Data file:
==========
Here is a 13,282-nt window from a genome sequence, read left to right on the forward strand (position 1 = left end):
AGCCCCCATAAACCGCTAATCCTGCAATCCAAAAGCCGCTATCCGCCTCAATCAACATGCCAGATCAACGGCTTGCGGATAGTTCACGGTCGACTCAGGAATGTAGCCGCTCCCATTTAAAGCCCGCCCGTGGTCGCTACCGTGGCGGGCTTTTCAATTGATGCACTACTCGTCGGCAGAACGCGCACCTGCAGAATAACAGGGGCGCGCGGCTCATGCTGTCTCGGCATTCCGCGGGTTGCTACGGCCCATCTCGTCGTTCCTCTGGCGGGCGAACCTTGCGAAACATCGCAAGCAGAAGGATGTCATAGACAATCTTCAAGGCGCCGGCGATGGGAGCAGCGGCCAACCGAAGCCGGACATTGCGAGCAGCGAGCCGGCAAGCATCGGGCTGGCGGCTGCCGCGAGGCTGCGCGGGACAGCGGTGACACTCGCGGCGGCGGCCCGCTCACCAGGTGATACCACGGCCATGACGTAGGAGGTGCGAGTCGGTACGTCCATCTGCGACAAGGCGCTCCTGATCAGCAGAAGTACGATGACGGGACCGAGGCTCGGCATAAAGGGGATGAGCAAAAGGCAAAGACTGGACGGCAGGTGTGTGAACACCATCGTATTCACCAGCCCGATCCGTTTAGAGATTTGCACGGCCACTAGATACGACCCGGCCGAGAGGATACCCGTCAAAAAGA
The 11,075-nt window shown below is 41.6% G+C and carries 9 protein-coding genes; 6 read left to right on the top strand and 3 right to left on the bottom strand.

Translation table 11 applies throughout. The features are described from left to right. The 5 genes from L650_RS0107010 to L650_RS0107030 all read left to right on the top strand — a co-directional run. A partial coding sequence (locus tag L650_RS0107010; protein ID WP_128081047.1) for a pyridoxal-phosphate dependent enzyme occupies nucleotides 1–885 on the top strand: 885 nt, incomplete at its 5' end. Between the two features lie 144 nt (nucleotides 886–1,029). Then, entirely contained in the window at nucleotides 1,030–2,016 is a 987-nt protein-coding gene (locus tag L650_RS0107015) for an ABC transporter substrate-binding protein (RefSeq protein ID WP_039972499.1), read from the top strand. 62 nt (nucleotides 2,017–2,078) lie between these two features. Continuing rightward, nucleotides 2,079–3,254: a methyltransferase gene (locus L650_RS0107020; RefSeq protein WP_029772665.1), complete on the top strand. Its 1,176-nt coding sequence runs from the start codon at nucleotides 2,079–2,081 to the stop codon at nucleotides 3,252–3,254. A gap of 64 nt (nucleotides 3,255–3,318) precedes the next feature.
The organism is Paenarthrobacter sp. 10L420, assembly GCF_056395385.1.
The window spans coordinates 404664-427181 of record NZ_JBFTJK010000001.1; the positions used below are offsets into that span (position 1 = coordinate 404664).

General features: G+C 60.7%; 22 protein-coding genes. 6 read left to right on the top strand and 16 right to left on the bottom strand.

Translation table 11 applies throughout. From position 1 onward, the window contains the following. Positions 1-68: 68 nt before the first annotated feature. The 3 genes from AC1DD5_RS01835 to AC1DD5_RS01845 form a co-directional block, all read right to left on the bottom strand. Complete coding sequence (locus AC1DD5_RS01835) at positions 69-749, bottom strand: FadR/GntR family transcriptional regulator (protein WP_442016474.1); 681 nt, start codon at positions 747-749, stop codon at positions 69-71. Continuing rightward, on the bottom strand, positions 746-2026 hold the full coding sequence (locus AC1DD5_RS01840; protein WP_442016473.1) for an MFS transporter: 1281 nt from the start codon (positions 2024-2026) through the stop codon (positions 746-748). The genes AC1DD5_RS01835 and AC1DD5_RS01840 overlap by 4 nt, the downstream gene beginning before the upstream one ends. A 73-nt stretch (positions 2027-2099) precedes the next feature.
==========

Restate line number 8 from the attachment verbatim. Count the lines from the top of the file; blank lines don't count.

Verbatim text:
Translation table 11 applies throughout. From position 1 onward, the window contains the following. Positions 1-68: 68 nt before the first annotated feature. The 3 genes from AC1DD5_RS01835 to AC1DD5_RS01845 form a co-directional block, all read right to left on the bottom strand. Complete coding sequence (locus AC1DD5_RS01835) at positions 69-749, bottom strand: FadR/GntR family transcriptional regulator (protein WP_442016474.1); 681 nt, start codon at positions 747-749, stop codon at positions 69-71. Continuing rightward, on the bottom strand, positions 746-2026 hold the full coding sequence (locus AC1DD5_RS01840; protein WP_442016473.1) for an MFS transporter: 1281 nt from the start codon (positions 2024-2026) through the stop codon (positions 746-748). The genes AC1DD5_RS01835 and AC1DD5_RS01840 overlap by 4 nt, the downstream gene beginning before the upstream one ends. A 73-nt stretch (positions 2027-2099) precedes the next feature.